How Cambridge Recording Studio The Bridge Rose From Fort Apache's Ashes
Janos Fulop never thought he would run a studio for over a decade, never mind run one so entrenched in music history. The Boston-based engineer and musician (who performs in the local hip-hop scene as The Arcitype) co-owns The Bridge Sound And Stage, a recording studio located in the heart of Cambridge. Back when he opened it, though, Fulop was wide-eyed and fresh out of school. After graduating from Emerson College in 2006 as an Audio Radio major, he worked as a freelance engineer around town until the primary studio he worked for shuttered. As heartbroken as he was, Fulop realized he could do an equally, if not better, job at operating a studio himself.
"I decided I wanted to stay in Boston because I loved it, but also because there was an opportunity here without the rat race of New York or Los Angeles," he recalls. "I wanted to do something where I could create a space that’s influential and important to a community. I wanted to set up a studio and do it right."
Fulop reached out to a professor, Owen Curtin, who mentored him during his senior year. As someone who was 10 years his senior, professionally established, and connected to the local rock scene, Curtin seemed like an obvious pick to be a co-owner in a future recording studio business. Curtin immediately expressed interest—he could handle the technical equipment and troubleshooting, Fulop could handle the engineering and booking—so long as Fulop could find an affordable space for them to start fresh.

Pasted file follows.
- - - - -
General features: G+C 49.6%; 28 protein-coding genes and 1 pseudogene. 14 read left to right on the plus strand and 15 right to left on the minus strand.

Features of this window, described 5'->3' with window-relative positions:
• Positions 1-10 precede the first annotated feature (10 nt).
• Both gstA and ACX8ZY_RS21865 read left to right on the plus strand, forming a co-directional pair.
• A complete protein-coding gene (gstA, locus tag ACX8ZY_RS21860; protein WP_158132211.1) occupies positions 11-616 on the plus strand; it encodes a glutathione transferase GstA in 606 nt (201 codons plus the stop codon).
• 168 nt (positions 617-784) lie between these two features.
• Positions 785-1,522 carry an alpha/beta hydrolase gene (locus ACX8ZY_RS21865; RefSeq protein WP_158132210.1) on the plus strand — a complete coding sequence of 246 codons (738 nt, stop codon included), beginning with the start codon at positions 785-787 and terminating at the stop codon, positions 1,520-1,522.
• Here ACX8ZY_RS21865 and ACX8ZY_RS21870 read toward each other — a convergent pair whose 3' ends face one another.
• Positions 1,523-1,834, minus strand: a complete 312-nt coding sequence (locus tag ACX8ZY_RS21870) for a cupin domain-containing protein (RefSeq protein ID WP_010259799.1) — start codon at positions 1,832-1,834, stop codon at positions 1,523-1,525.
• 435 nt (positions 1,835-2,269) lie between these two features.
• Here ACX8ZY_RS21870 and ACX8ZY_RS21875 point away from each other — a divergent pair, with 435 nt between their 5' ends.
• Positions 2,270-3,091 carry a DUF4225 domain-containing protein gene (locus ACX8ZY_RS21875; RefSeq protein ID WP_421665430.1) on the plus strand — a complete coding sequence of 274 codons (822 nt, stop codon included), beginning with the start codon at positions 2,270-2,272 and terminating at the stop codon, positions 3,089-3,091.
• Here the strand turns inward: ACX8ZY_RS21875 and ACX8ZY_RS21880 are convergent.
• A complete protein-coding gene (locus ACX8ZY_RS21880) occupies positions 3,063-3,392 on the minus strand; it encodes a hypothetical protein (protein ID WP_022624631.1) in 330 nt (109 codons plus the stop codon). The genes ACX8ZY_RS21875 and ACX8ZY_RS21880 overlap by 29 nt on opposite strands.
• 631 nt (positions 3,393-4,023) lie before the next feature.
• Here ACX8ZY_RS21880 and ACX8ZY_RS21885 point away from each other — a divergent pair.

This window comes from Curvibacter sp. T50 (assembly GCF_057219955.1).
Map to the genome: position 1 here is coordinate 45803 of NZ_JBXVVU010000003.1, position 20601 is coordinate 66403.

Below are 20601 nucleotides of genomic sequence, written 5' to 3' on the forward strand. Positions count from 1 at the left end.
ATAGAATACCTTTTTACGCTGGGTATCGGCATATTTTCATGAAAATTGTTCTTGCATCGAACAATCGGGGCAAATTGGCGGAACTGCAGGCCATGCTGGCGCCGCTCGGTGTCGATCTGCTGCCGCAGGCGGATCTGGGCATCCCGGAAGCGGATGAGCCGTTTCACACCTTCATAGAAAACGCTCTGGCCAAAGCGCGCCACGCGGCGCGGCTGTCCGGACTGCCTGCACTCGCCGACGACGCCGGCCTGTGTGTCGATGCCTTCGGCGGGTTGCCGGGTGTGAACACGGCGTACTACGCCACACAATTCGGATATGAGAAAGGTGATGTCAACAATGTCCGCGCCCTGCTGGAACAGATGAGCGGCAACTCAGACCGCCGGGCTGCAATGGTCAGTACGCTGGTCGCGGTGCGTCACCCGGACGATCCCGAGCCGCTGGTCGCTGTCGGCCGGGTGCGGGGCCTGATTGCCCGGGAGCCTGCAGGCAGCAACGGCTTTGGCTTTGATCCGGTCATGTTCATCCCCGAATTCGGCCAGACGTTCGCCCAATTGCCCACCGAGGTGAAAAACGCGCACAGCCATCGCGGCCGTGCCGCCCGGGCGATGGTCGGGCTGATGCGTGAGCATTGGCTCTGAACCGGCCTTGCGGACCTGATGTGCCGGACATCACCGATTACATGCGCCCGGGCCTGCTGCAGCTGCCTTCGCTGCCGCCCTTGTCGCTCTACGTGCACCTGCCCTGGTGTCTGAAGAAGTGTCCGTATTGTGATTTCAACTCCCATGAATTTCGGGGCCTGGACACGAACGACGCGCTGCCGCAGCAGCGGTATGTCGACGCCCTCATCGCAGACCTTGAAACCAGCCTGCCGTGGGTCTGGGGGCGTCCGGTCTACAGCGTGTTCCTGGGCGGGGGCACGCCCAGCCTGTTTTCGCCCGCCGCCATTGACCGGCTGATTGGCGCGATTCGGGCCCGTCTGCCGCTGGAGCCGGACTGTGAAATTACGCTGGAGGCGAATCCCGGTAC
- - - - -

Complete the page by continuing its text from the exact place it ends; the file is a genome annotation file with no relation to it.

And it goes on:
The rest unfurled like fate. After tapping a friend in real estate to keep his eyes peeled, Fulop was offered the old recording studio that belonged to Fort Apache. Back in its heyday, the legendary studio operated as a warehouse in Roxbury before relocating to Cambridge, going on to record iconic albums like Hole's Live Through This and Dinosaur Jr.'s Green Mind, as well as Radiohead's Pablo Honey and The Bends. It's the recording studio where legends were made, and its legacy still lives on.
The year was 2007, over 30 years since Fort Apache first opened, and Fulop can still recall the tingles he felt upon viewing the studio in person for the first time. The current owner was using the space as a home. Couches lined the living room, the old tile floor acquired some dirt, and some of the wallpaper was peeling.
When Fulop told Curtin to meet him there, he didn’t expect fate had even more in store for the two of them. Standing in the doorway, Curtin was in shock. "It's crazy," he said. "I didn’t know you'd take me to this space. This is where my first date with my wife was."
When artists came through Boston to perform at The Wang or House of Blues, a local radio station would offer special giveaways. One such prize was the opportunity to see an intimate performance at Fort Apache. When Curtin found out his crush hoped to see her favorite artist at The Wang, he bought her tickets to the show for their first date. When he found out the band would be performing at Fort Apache too, he finagled his way into giveaway tickets to bring her there beforehand.